February 1, 2024

Sensory Defensiveness

Sensory defensiveness is a “fight or flight” reaction to a stimulus that most people would not perceive as negative. Children over-respond to sensory input.


Sensory defensiveness is a “fight or flight” reaction to a stimulus that most people would not perceive as negative. Children with sensory defensiveness over-respond to sensory input and react by displaying negative emotions or behaviors. Children who over-respond to sensory input may inefficiently process sensory information from the auditory, olfactory, visual, vestibular and tactile systems.


Sensory defensiveness indicates a low neurological threshold–it takes very little for the brain to respond to sensory information. For example, a child may be lightly touched while standing in a line with peers and may respond by acting out aggressively. Sensory defensiveness is frequently linked to poor limbic or reticular system processing.


Sensory defensiveness affects the daily functioning of children at home, school and in all social circumstances. Children with this condition may avoid, withdraw, or even lash out at any stimulus they perceive to be negative. These consistent patterns of behavior may limit opportunities for exploring their environment, interacting with peers, or communicating their needs to others. The following are a few examples of sensory defensiveness:

  • Auditory defensiveness: fearful reactions to noise, such as covering ears to loud noises (leaf blower, train, vacuum, etc.)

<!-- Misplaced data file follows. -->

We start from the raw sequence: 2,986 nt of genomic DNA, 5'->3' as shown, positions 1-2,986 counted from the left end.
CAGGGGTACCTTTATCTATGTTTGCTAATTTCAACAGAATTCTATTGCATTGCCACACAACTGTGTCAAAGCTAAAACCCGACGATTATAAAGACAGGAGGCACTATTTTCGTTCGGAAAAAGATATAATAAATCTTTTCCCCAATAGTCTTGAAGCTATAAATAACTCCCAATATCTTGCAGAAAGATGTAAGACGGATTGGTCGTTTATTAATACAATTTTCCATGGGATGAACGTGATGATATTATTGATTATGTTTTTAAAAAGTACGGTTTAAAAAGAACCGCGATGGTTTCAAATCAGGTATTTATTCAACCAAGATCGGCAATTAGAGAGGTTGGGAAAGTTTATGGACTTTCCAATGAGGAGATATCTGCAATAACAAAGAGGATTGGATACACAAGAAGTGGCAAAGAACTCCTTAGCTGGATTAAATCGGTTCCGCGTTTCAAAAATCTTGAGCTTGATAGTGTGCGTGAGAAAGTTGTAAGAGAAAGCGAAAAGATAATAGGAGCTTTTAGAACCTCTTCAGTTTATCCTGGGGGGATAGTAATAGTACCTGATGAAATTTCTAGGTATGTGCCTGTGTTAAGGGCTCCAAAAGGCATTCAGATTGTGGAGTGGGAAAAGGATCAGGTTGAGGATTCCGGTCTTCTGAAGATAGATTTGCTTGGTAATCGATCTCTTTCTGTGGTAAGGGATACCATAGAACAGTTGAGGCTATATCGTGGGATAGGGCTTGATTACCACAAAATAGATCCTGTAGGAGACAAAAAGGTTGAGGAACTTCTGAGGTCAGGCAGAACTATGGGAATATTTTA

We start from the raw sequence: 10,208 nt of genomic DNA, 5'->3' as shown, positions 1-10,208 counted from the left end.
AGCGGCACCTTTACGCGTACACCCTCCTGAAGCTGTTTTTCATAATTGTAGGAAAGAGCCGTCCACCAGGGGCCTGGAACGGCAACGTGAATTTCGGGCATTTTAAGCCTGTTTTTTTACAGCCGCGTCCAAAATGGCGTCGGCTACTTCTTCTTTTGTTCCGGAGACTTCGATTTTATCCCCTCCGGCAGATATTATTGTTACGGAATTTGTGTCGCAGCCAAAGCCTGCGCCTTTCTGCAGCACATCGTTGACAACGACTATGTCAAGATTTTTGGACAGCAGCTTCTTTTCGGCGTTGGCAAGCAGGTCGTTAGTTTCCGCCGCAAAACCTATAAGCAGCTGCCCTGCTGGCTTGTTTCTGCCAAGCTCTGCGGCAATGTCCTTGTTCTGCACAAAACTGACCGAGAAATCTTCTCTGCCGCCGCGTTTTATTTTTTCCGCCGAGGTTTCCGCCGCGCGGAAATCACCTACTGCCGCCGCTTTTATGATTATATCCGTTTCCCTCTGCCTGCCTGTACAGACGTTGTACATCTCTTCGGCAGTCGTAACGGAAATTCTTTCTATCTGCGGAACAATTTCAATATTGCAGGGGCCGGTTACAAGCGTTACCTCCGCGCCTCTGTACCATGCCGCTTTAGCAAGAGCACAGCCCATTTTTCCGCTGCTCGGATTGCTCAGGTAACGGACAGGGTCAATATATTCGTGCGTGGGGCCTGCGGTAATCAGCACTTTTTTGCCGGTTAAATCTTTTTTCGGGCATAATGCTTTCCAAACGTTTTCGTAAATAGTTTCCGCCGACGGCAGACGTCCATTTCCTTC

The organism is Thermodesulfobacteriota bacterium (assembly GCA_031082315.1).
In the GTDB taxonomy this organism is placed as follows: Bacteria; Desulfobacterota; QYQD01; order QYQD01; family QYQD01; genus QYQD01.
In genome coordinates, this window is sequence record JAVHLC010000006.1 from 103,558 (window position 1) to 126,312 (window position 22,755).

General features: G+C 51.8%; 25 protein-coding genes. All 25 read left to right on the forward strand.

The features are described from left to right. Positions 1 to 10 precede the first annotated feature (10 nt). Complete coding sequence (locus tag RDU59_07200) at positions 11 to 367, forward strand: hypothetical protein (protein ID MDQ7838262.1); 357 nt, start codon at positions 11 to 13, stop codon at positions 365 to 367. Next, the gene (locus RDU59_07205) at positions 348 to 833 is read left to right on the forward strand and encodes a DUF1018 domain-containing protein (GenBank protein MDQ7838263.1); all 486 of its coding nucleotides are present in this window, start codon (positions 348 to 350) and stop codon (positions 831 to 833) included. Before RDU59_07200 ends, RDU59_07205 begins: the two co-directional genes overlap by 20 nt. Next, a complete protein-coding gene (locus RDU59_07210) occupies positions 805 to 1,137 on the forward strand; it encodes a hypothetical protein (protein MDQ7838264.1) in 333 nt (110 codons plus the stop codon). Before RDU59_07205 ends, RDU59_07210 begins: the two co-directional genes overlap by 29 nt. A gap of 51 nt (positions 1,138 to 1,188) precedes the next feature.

• Tactile defensiveness: aversive reactions to tags in clothing, light touch, brushing of hair and avoidance of play activities that involve body contact
  • Visual defensiveness: hypersensitivity to light or avoidance of eye gaze
  • Olfactory defensiveness: distress to certain odors that others do not seem to mind
  • Vestibular defensiveness: aversive sympathetic nervous system reactions to swinging or other forms of vestibular-proprioceptive input, such as nausea or vertigo, or fearful emotional reactions (also known as gravitational insecurity)


Sensory integrative strategies are commonly used to treat sensory defensiveness. Sensory experiences are introduced slowly and gradually so the child does not react negatively to the introduction of the stimulus. It is important to communicate safety and comfort to the child during the introduction of these stimuli, so he does not feel threatened by these therapeutic experiences.


At North Shore Pediatric Therapy, our occupational therapists provide a rich sensory environment for your child, which meets his specific needs. For example, our therapists might introduce your child to interaction and play with sand, water, and finger paints, which may help decrease extreme reactions to tactile experiences. We might also utilize a sound-based intervention called “Therapeutic Listening,” which improves auditory regard. Our therapists will accommodate your child’s needs in a safe and secure environment, and we will work to improve his sensory processing both in our facility and in his every day life.

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We know that choosing a local ABA facility can be a hard decision. We’ve created an informational guide to help you understand more about the questions you should be asking while meeting with different providers.

Although we talk about our services here, our highest goal is for you to feel comfortable and knowledgeable about picking a provider that is the best fit for your needs. You are making a decision that will impact the entire trajectory of your child’s life!
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The cover of the NSPT Guide for Families, which helps families to figure out the questions to ask when picking an ABA provider.


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